2666. By Roberto Bolano.

by John Boland

Is this the great novel of our time? Before his early death in 2003, the Chilean-born Roberto Bolano was widely admired in Spanish-speaking countries, but it was only when he was translated into English that his fame became global and he is now routinely written of as one of the most important literary talents of the age, with the 900-page posthumously published 2666 as his masterpiece.

It’s certainly a stupendous achievement, quite unlike any other novel I’ve read, though it’s only because of his literary executors that such a judgment can be made. On his deathbed Bolano, worried about his family’s financial future, asked for the manuscript to be divided into five smaller books, each to be published at yearly intervals, but his executors wisely disregarded his decision, realising that such piecemeal publication would destroy the integrity, scale and  impact of what he had created.

At first, the book lulls us into thinking we’re reading a straightforward, if somewhat quirky, novel about academic passions and rivalries, in the manner of David Lodge. Its main protagonists are four critics – three men and a woman – who meet constantly at conferences to talk about a reclusive German writer called Benno von Archimboldi with whom they’re all obsessed (they’re also obsessed with each other), and they make their way to a Mexican town called Santa Teresa when they hear that Archimboldi was spotted there.

This makes for a lot of picaresque fun, but from early on the basic storyline has been interrupted by digressions, shaggy-dog stories and various authorial asides. Still, in this opening section’s 160 pages we have become engaged by the antics and attachments of our four critics, and so it comes as something of a shock when they then vanish from the book, never to reappear.

This is breaking one of the time-honoured rules of fiction, but Bolano’s achievement is such that by the end of the 900 pages we have been overwhelmed by so many other characters and events that the four critics have become little more than a vague memory – inconsequential figures play-acting along the borders of life’s terrifying tapestry.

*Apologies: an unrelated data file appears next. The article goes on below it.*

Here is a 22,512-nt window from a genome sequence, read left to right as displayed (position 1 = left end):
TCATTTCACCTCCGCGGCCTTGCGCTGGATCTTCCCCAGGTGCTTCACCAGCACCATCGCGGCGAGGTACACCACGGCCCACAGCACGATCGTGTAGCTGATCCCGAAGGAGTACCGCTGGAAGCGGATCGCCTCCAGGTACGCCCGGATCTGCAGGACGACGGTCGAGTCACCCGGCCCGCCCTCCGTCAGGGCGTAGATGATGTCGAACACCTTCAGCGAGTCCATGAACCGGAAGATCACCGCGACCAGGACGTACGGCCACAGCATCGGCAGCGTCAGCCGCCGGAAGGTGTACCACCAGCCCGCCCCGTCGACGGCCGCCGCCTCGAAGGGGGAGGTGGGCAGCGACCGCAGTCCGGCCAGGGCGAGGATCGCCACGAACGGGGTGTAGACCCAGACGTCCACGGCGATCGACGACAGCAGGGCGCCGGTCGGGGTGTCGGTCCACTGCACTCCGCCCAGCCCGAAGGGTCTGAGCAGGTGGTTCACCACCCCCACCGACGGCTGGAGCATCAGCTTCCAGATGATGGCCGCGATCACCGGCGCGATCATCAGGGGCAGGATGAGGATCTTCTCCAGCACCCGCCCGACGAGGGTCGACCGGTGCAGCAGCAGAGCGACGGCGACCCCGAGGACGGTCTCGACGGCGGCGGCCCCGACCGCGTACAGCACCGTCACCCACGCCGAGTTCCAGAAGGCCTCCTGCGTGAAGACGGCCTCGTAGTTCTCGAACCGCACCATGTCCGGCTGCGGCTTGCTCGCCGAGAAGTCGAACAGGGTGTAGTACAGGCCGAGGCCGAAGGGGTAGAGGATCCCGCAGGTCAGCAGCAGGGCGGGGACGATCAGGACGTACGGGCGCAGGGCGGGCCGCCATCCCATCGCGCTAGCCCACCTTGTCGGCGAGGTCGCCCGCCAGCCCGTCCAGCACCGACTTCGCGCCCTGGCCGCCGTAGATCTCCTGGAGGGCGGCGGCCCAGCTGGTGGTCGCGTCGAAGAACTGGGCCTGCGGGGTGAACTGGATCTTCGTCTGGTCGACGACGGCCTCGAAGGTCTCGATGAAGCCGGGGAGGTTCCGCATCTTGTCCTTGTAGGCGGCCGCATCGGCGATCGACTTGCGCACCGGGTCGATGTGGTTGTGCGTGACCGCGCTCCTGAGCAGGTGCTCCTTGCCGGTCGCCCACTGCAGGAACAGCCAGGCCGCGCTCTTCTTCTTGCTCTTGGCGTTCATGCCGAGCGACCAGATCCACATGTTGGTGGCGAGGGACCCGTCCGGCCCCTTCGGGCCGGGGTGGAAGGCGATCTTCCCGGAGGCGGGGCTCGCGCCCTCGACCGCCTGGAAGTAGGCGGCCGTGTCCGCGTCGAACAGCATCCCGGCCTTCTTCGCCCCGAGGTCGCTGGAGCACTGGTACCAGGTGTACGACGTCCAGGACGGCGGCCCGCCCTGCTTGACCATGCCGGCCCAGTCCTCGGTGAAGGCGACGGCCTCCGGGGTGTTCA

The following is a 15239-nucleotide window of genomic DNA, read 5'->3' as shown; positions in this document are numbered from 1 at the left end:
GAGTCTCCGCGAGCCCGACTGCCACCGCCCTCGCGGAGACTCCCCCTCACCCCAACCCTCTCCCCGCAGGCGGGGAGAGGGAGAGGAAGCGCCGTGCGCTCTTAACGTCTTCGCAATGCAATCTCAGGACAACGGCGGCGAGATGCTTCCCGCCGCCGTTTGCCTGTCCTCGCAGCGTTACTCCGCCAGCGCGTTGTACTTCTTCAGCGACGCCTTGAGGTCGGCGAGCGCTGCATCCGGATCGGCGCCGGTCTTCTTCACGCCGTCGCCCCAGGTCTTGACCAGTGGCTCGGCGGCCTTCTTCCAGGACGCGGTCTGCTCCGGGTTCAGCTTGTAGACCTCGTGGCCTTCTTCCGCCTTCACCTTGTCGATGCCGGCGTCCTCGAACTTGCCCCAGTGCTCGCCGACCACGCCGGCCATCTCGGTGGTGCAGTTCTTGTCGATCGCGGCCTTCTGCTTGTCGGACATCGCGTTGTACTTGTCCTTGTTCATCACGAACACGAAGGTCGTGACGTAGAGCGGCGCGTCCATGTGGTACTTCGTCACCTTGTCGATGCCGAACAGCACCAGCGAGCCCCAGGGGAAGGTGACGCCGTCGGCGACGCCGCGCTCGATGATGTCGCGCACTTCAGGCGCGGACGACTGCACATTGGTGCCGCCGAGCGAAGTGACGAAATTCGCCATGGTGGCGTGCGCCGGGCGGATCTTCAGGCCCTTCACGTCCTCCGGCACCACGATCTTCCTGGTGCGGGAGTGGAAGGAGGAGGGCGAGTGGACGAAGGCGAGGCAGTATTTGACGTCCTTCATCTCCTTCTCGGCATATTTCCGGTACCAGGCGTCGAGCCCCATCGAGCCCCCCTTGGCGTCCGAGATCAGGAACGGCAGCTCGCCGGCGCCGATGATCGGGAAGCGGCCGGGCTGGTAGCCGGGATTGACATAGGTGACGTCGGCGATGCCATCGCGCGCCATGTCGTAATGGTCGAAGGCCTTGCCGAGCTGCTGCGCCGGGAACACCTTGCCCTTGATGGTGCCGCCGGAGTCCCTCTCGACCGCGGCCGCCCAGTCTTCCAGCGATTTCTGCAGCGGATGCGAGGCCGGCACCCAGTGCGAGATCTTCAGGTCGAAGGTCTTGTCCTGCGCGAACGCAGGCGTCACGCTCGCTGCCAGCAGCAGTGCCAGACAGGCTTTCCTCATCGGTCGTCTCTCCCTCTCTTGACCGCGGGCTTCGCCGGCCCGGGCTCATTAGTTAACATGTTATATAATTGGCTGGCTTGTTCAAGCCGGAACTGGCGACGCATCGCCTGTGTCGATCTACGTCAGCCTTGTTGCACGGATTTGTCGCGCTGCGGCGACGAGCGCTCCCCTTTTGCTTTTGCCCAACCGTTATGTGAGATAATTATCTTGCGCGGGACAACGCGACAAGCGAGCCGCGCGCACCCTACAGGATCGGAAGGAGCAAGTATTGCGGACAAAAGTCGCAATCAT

We had learned in that first section about the mysterious murders of hundreds of young women in Santa Teresa during the 1990s (drawing from what actually happened in the border town of Ciudad Juarez in the same period), and in the book’s second section we are in the presence of an academic in Santa Teresa who fears for the safety of his teenage daughter. Again, Bolano crams his storyline with digressions about family and friends and colleagues, most of them absorbing in their own right and all of them contributing to the sense of teemingly random life that the author is evoking.

The third section, involving an African-American journalist in Santa Teresa, delves deeper into the mystery of the killings, while in the extraordinary fourth section – running to almost 300 pages – Bolano provides a forensically detailed and relentless account of all the murders as they happened. This makes for harrowing, though compelling, reading. The final section introduces us to Archimboldi and manages to pull together various strands of the story – solving at least some of the mysteries.

What remains mysterious, though, is how Bolano acquired his seemingly effortless mastery of narrative, character and tone, all brilliantly captured in Natasha Wimmer’s translation. Such qualities are to be marvelled at, though beyond them there is something else – a vibrant, troubling, often deeply disturbing vision of life that persuades you of its truth, so that you feel you’re not just inhabiting Bolano’s world but the world as it really is, even if you wished it to be otherwise. That’s what makes him a major writer.

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